From Sheremetyevo Airport to any place in the world (almost)

The UI implementation of this page is based on React Simple Maps. I will not focus on this topic in the article.

From the GRANDstack perspective, there are 2 properties in GraphQL schema for Airport Type:

  1. directs” — list of all Airports connected to this Airport with Direct Flight.
  2. neighbors” — list of Airports in the same city as this Airport. But not this Airport itself.


The “directs” property is built with the help of the relation directive. In Neo4j Database all Airports connected to each other with [FLIES_TO] relationship. We can simply declare this relationship in GraphQL schema, request a field and enjoy the data, provided by automatically generated Cypher query.

SVO — [FLIES_TO] → Airports (only shows 25 items from 143 total)


The “neighbors” property represents a relationship that does not exist in the Neo4j Database, so there is no way to use relation directive. To solve this problem we use the cypher directive. It allowed us to create our own Cypher query and resolve this property of GraphQL schema.

MATCH (a:Airport) WHERE = AND this <> a RETURN a

Search page

Flights Search functionality is implemented as a Neo4j Custom Procedure and now I want to call it using the GraphQL resolver and map the result object to the GraphQL schema.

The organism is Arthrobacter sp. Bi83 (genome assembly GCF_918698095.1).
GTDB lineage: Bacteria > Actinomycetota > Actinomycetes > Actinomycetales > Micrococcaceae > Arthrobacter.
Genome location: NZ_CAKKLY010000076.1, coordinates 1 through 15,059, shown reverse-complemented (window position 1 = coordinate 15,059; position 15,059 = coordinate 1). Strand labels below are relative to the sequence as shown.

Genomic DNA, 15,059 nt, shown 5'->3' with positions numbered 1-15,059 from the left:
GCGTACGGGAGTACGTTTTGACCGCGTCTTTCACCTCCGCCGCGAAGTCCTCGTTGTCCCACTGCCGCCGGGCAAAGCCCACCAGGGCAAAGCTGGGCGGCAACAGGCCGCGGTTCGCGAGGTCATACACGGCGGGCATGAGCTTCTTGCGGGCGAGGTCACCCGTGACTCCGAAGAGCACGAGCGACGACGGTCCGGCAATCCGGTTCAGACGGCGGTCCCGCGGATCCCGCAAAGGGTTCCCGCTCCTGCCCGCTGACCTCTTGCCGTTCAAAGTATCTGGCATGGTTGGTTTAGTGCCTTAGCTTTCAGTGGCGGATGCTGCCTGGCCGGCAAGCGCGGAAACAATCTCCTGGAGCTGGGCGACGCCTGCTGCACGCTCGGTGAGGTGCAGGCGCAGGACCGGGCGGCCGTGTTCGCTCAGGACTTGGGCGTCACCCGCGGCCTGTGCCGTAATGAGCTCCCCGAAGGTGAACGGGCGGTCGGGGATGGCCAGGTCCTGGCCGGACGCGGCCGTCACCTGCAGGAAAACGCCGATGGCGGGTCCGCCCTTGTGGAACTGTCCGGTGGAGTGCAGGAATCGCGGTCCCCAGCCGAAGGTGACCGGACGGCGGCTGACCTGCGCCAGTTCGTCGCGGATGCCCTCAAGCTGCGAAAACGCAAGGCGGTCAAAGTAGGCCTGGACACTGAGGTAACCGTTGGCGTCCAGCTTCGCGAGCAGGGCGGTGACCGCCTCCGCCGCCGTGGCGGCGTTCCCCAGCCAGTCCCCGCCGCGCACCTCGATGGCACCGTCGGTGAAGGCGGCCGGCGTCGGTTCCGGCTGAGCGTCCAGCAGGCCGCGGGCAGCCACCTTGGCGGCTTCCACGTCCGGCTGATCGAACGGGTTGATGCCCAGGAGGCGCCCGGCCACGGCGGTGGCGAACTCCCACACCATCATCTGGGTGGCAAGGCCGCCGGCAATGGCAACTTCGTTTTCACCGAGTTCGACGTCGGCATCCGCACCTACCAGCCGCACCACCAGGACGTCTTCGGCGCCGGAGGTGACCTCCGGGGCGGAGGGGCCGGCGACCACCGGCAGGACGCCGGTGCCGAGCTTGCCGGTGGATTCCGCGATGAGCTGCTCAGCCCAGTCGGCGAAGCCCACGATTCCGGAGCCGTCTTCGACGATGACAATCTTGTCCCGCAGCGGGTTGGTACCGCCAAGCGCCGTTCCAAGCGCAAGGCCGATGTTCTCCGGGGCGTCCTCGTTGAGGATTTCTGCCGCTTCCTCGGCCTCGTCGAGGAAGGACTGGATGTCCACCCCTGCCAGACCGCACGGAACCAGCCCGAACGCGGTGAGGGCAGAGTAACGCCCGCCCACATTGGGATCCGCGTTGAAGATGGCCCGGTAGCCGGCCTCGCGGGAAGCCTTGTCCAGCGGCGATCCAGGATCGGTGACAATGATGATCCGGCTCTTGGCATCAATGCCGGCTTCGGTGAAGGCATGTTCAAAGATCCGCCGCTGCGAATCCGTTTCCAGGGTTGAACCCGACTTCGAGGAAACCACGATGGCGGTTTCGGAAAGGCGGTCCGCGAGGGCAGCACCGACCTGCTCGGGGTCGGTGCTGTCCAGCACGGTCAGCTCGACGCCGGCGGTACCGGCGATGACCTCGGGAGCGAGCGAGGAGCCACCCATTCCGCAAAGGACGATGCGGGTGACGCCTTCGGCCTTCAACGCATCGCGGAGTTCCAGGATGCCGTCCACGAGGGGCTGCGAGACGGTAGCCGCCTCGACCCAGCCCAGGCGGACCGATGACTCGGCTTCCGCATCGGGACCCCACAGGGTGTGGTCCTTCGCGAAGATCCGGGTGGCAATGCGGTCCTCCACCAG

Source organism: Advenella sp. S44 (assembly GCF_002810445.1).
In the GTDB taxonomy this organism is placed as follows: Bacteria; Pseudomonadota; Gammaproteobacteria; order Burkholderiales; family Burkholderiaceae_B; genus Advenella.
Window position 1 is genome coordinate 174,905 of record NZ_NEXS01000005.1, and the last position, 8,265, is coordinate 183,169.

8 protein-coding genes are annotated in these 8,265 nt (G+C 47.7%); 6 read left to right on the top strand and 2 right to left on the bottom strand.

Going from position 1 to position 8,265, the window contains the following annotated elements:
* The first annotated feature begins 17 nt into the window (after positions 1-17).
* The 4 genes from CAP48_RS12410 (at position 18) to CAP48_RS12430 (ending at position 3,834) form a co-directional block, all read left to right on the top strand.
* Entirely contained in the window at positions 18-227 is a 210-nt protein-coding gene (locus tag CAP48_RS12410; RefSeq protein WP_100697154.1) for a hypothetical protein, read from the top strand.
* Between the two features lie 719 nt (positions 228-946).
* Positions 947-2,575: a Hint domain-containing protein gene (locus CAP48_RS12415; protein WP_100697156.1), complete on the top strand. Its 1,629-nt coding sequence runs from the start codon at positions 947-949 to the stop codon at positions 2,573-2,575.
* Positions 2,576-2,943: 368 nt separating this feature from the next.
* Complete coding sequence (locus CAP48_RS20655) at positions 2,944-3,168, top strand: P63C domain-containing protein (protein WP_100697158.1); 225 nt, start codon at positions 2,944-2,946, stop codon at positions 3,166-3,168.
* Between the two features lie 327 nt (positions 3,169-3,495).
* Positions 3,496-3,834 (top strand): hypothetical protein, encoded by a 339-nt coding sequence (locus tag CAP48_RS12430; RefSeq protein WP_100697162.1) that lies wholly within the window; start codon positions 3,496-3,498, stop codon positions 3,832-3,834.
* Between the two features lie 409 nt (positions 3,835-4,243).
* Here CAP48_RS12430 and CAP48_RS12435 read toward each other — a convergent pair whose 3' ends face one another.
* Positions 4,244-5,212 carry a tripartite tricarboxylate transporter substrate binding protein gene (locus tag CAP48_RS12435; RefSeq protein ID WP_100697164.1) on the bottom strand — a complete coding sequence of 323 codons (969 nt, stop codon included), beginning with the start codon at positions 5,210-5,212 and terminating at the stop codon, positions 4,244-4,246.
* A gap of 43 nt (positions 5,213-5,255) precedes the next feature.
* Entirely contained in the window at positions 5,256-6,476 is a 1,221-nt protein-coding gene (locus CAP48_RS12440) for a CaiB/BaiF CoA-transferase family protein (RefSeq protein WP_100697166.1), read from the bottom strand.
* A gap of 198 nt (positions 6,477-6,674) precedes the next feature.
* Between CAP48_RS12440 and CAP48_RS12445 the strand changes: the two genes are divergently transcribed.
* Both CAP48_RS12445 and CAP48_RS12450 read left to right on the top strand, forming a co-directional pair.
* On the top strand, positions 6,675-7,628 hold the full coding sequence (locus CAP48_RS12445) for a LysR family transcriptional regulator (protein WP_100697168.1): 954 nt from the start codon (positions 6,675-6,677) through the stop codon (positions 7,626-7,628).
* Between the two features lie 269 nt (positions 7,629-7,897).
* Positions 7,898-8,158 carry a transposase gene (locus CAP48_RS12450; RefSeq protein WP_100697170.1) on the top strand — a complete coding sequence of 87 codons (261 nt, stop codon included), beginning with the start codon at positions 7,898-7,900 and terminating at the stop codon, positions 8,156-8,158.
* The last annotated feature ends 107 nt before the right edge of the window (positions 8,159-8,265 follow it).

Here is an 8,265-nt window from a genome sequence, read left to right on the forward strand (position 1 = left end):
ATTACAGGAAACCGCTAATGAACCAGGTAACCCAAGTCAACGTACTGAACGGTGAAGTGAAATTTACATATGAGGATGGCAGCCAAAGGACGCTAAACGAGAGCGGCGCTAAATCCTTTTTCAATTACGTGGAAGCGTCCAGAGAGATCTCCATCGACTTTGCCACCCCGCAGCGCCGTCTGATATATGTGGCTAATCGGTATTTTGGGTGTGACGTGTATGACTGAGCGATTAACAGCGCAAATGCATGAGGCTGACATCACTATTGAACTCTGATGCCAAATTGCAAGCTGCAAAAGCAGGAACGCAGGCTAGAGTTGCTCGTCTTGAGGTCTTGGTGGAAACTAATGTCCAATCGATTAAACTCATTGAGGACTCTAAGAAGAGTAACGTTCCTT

Let’s look at the structure of the Procedure result. In the example below a single item look like this:

"flights": [
"flight": {
"flight_number": "SU_BKK_SVO_20200101",
"price": 12800,
"company": {
"name": "Aeroflot Russian Airlines",
"code": "SU",
"country": "Russia"
"route": [
"code": "BKK",
"name": "Suvarnabhumi Airport",
"city": "Bangkok",
"country": "Thailand"
"code": "SVO",
"name": "Sheremetyevo International Airport",
"city": "Moscow",
"country": "Russia"
"stops": 0
}, ...]

An array of objects with more inherited array objects. JSON of Neo4j Types:

flights: [
flight: { Flight },
company: { Airline }
route: [
{ Airport }
stops: Int
}, ...]

The main complexity of this result — it contains objects, that does not match to any existed Nodes and Relationships of Neo4j Database.

The challenge is how to make this JSON result properly map to the GraphQL schema.

Try to use cypher directive

I tried to use existing functionality and call a Custom Procedure using cypher directive. Automatic object mapping, unfortunately, this didn’t work.

Disclaimer: In the last section, I will show my own way to solve this issue. But I would gladly look into an elegant solution using less manual work. If you faced the same issue and alredy know fast and the furious solution, please, share in comments. My approach is described only in learning purposes.

GraphQL Custom Resolver and Mapping

Instead of using cypher directive, I do a manual database call by using a GraphQL Custom Resolver. The resolver does a call of the Custom Procedure using Neo4j javascript driver.